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‘Choosing a way of life was easy’

Elizabeth Cooney taught school during the Depression


 

Elizabeth “Lily” Cooney dedicated her life to education, especially after losing her husband early. Here she reminisces about life as a school teacher on the prairies during the Depression—and how that led to a new career in New York City.

Even if it was the ’20s, which was not an economically profitable time, Medicine Hat was a happy place to grow up. It was our playground. You went from one end to the other and had friends all over the place. The street was yours.

My dad had been lured from Hastings, England, by the CPR. My mother saw an ad in the newspaper for a milliner. It was at the boarding house that she met my father.

Times never got any better. Wages were terribly low, but everyone seemed affected in one way or another so you just grinned and bore it. Choosing a way of life was easy compared to today. We had three choices: teacher, nurse or stenographer.

I chose to be a teacher and went to normal school [teachers college] in Calgary in ’34. My salary was $600 per year. I taught on the prairie. That was a culture shock. These people really had nothing. A number of them came from the States. There was nothing for them when they got here—maybe a derelict house. They were wonderful children, though. The school was definitely their TV, their radio. It meant everything to them.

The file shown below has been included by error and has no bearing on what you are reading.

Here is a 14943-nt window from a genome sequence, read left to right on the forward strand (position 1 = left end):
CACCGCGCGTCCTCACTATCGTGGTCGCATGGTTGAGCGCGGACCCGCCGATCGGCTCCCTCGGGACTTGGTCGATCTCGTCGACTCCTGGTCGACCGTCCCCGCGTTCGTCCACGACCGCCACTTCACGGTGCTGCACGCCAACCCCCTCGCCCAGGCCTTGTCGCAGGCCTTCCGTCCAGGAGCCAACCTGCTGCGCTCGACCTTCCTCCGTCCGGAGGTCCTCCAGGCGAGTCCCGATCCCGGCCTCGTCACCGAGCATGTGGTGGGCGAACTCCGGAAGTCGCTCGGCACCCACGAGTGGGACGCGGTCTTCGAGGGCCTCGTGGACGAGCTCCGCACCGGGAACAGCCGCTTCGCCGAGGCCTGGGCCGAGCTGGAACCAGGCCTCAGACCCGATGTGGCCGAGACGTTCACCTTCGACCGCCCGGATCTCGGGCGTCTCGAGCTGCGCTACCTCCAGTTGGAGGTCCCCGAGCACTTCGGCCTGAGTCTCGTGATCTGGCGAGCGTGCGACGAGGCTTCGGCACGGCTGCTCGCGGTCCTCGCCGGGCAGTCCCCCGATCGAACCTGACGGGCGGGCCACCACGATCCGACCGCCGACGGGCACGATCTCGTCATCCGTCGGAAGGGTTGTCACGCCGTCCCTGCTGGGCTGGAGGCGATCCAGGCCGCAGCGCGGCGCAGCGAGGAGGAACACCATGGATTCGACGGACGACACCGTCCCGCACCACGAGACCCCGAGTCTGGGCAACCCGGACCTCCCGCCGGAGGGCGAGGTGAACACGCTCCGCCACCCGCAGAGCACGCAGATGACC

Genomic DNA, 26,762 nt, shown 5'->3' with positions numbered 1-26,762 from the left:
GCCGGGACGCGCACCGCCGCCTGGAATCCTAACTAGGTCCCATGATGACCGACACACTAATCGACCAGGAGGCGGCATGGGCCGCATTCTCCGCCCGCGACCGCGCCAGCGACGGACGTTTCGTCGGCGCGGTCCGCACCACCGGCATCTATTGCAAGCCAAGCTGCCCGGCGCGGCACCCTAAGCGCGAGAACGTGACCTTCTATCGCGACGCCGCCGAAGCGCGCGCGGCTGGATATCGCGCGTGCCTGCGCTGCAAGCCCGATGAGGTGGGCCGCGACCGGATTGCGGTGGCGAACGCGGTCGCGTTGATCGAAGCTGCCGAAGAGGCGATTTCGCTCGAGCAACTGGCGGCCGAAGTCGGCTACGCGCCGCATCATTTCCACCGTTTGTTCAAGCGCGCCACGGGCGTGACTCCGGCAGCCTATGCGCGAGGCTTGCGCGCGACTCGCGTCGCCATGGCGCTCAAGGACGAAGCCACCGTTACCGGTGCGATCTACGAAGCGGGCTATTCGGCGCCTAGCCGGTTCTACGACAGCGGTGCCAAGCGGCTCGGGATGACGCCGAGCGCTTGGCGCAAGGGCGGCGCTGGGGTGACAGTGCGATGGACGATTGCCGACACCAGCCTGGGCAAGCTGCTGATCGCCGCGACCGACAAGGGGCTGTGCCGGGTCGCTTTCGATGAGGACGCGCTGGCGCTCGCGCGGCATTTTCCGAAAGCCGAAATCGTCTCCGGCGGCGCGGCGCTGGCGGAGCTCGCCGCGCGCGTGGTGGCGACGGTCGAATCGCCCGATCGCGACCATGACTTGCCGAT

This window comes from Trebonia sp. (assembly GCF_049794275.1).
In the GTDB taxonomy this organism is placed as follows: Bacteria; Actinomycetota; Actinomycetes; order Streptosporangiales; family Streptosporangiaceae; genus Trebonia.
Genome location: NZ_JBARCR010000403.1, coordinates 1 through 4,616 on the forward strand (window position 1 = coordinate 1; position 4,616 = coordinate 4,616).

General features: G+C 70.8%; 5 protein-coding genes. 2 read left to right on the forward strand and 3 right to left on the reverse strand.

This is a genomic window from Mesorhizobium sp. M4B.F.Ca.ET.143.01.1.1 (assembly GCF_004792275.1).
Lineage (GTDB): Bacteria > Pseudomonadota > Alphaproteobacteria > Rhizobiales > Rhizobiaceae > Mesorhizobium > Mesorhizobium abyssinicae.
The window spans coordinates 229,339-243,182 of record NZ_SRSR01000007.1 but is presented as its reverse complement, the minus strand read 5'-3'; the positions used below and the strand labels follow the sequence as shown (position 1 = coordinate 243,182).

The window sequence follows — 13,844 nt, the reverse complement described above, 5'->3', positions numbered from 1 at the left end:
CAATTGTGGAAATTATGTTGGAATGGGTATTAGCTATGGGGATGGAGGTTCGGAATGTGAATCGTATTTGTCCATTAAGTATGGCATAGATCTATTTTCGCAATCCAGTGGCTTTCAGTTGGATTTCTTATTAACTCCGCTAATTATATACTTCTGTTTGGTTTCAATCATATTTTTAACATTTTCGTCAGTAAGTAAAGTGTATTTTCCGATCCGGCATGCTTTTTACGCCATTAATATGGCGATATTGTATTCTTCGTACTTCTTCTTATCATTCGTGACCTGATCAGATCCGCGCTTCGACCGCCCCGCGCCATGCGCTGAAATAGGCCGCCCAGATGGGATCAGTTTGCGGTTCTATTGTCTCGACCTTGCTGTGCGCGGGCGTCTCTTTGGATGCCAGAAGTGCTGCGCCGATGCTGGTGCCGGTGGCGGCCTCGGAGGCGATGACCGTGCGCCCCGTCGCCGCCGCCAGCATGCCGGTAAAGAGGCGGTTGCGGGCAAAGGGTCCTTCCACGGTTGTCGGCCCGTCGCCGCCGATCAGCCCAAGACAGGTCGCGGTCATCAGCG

When I look back, I marvel at what these kids did accomplish. There was one boy who was outstanding, and he became quite ill. His family had just come from Saskatchewan. They moved on and on until they came to northern Alberta. He finished his education, became a lawyer, and then became the attorney general of Alberta.

I taught in the country for 6½ years, moving to different schools. My first school was in Bowell. I don’t think Bowell is on the map anymore. Another place was Alderson. It had a bank, which said something, and a wooden sidewalk, but I don’t think it’s on the map anymore either.

I didn’t have a family. I was married for four years and then my husband had a heart attack. He was a company sergeant major, Frank Cooney. He was a wonderful man, but I lost him quickly. That’s when I poured myself into teaching.

I got referred by a professor at summer school in Edmonton who had come from New York. New York City had always thrilled me. She said, “Write a letter to this woman at Hunter College.” So I did. Immediately, she said, “Come! We have a suite for you.” I had no idea what I was getting into. I was in charge of home management for graduating students. And I just loved it. I was accepted at New York University while I was at Hunter, and I was working toward a master’s degree. That was the ivory tower, though. I could see these people were not going to leave. I didn’t see the sky. I wanted that great big blue sky and the horizon.

I retired when I was 64. I was invited to be a member of the board of Calgary Meals on Wheels—Calgary was growing like a weed at that time—and pretty soon I was president. And then, one day, I was nominated to be woman of the year. They have a little plaque on the wall of city hall. When I look back on it, I had a charmed life in many ways. — As told to Luc Rinaldi

Elizabeth Cooney died April 6, 2016. She was 101.

(Portrait by Chris Bolin)

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